Getting bigger, stronger and more physical has been the theme of the Redskins’ offseason. General manager Scot McCloughan has emphasized being tougher, particularly in the trenches. On the offensive side of the ball, that means the end of the Mike Shanahan era of offensive linemen. Shanahan built a line full of smaller, more agile players to run the zone-blocking scheme. Jay Gruden wanted to bring more power and gap running plays to the Redskins, but didn’t necessarily have the personnel to do it last year.

This season, however, McCloughan has provided fifth overall pick Brandon Scherff and fourth-round pick Arie Kouandjio to beef up Gruden’s offensive line. Last year’s third-round pick Spencer Long is expected to compete for a starting spot at right guard too. Washington also brought in Bill Callahan as their new offensive line coach, replacing Chris Foerster, who was hired in 2010 to work under Shanahan.

All of these moves should help Gruden and the Redskins become more physical in the trenches. But there will be a transition period. Washington has spent the majority of the past five seasons running the outside zone, otherwise known as the stretch play in the zone-blocking scheme.


This is a perfect example of the base running play the Redskins have used recently. It comes from Washington’s 2013 season, Mike Shanahan’s last in the nation’s capital. It is the stretch play to the right.


Notice how all five offensive linemen take almost a drop step to the play side of the run. The zone scheme asks its linemen to be mobile enough to block to the sideline and reach the second level. Other traits in the zone scheme are noticeable here. Where it can, the offensive line works tandem blocks to help the smaller offensive linemen deal with the bigger defensive linemen. In this example, the left guard and center work one tandem block, while the right tackle and tight end work another.


In the zone scheme, the back-side blockers are taught to seal their blocks inside. As you can see here, both guards do a good job getting play side of their blocks and pinning the defenders inside. The left tackle and the center work to the second level to block the linebackers.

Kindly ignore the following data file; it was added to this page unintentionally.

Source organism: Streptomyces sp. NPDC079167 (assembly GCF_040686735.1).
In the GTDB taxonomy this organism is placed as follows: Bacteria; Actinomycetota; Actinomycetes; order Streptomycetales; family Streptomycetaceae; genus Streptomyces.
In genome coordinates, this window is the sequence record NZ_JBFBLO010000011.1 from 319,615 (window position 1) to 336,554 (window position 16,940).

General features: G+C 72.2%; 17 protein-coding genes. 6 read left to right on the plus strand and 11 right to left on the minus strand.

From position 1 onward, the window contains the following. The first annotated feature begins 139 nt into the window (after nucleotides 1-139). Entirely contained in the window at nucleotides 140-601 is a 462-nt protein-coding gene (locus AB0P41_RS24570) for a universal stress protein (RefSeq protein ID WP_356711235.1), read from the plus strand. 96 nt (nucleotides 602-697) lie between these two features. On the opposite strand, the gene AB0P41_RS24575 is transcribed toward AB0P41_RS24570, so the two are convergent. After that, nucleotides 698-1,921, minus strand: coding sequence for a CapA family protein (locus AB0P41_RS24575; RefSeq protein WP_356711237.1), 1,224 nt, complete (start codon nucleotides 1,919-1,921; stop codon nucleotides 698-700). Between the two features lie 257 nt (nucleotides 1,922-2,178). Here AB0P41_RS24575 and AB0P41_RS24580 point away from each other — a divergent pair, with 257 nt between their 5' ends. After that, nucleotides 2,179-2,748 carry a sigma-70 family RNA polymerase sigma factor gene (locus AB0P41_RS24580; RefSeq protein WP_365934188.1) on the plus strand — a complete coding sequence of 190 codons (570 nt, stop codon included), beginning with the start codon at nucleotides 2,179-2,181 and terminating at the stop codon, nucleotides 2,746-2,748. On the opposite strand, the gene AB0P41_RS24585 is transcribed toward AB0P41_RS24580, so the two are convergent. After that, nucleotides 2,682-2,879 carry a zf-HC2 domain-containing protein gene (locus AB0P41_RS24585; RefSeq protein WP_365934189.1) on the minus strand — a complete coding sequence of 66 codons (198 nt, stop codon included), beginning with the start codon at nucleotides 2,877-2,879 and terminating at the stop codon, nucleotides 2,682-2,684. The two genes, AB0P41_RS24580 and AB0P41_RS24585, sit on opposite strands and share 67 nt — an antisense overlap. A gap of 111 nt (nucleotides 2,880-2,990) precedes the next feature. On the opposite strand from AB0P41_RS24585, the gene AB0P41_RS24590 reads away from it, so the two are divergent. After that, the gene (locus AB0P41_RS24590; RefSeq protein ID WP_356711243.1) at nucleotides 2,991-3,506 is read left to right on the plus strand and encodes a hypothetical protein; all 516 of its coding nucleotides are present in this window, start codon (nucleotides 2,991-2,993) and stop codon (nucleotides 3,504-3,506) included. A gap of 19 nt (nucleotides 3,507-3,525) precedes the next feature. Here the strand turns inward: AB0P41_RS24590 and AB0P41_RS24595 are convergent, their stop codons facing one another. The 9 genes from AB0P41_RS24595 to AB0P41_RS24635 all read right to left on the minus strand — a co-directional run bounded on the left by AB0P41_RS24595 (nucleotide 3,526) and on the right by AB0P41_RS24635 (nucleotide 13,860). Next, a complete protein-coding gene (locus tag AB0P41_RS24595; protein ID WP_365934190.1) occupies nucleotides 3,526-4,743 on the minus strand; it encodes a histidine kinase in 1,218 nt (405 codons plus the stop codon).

On the play side of the run, the blockers kick out the edge defenders. When both the play-side and back-side blocks are executed properly, it creates one big cutback lane for the running back, as you can see here.

In the zone scheme, the running back has specific reads he has to make, which determine precisely where he should aim to cut back to.


This is a zone run to the left. The running back’s first job in the zone scheme is to identify the end man on the line of scrimmage (EMOLS). On this occasion, the Giants defense has four down defensive linemen, which makes the defensive end the end man on the line of scrimmage. That is the running back’s first read.


The back always has a specific aiming point. Every stretch play will start with the running back aiming to the tight end. On this play, there wasn’t a tight end on the play side, but the back still runs to where the tight end would have started. The runner will read the EMOLS defender, and his position will tell the back if he should continue on his path to the edge or cut back inside. Here, the defender has positioned himself on the outside of his blocker, telling the back to cut inside and work to his second read.


If the first read tells the back to cut inside, then the back moves on to his second read. His second read is the first defender between the EMOLS and the center on the play side of the run. Here, that is the defensive tackle. The back again reads the defender’s position, which tells him to cut further back inside or go outside. Like before, the defender has outside leverage, which tells the back to cut further inside.


Those reads lead the back cleanly through to the second level of the defense.

The zone-blocking scheme has been very effective for the Redskins. The 2012 rushing attack that made Washington one of the best offenses in the league was built off the base of the zone scheme. But in recent years, the smaller linemen required to run it have been vulnerable to bigger, stronger defensive linemen that can drive blockers into the backfield.

Transitioning to the power scheme won’t be easy. It will require a lot of hard work to learn the principles of the scheme and how to execute it effectively. The offensive line and the running backs will have a new set of rules and way of doing things.